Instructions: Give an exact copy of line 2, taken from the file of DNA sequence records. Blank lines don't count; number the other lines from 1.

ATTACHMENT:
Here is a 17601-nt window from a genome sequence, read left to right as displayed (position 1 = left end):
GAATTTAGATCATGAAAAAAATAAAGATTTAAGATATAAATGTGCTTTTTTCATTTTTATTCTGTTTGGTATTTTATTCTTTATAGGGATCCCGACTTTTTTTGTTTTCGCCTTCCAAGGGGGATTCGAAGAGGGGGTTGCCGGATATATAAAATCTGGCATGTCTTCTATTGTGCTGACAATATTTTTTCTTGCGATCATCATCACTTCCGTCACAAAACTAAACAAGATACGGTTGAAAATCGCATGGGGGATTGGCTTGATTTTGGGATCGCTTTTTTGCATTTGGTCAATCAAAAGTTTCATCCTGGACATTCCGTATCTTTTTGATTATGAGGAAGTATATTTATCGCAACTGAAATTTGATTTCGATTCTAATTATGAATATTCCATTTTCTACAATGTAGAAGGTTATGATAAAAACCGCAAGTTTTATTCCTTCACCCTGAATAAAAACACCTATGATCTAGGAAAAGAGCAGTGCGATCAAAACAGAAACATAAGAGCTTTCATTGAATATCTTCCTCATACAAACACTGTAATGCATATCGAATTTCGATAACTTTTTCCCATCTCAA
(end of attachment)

GAATTTAGATCATGAAAAAAATAAAGATTTAAGATATAAATGTGCTTTTTTCATTTTTATTCTGTTTGGTATTTTATTCTTTATAGGGATCCCGACTTTTTTTGTTTTCGCCTTCCAAGGGGGATTCGAAGAGGGGGTTGCCGGATATATAAAATCTGGCATGTCTTCTATTGTGCTGACAATATTTTTTCTTGCGATCATCATCACTTCCGTCACAAAACTAAACAAGATACGGTTGAAAATCGCATGGGGGATTGGCTTGATTTTGGGATCGCTTTTTTGCATTTGGTCAATCAAAAGTTTCATCCTGGACATTCCGTATCTTTTTGATTATGAGGAAGTATATTTATCGCAACTGAAATTTGATTTCGATTCTAATTATGAATATTCCATTTTCTACAATGTAGAAGGTTATGATAAAAACCGCAAGTTTTATTCCTTCACCCTGAATAAAAACACCTATGATCTAGGAAAAGAGCAGTGCGATCAAAACAGAAACATAAGAGCTTTCATTGAATATCTTCCTCATACAAACACTGTAATGCATATCGAATTTCGATAACTTTTTCCCATCTCAA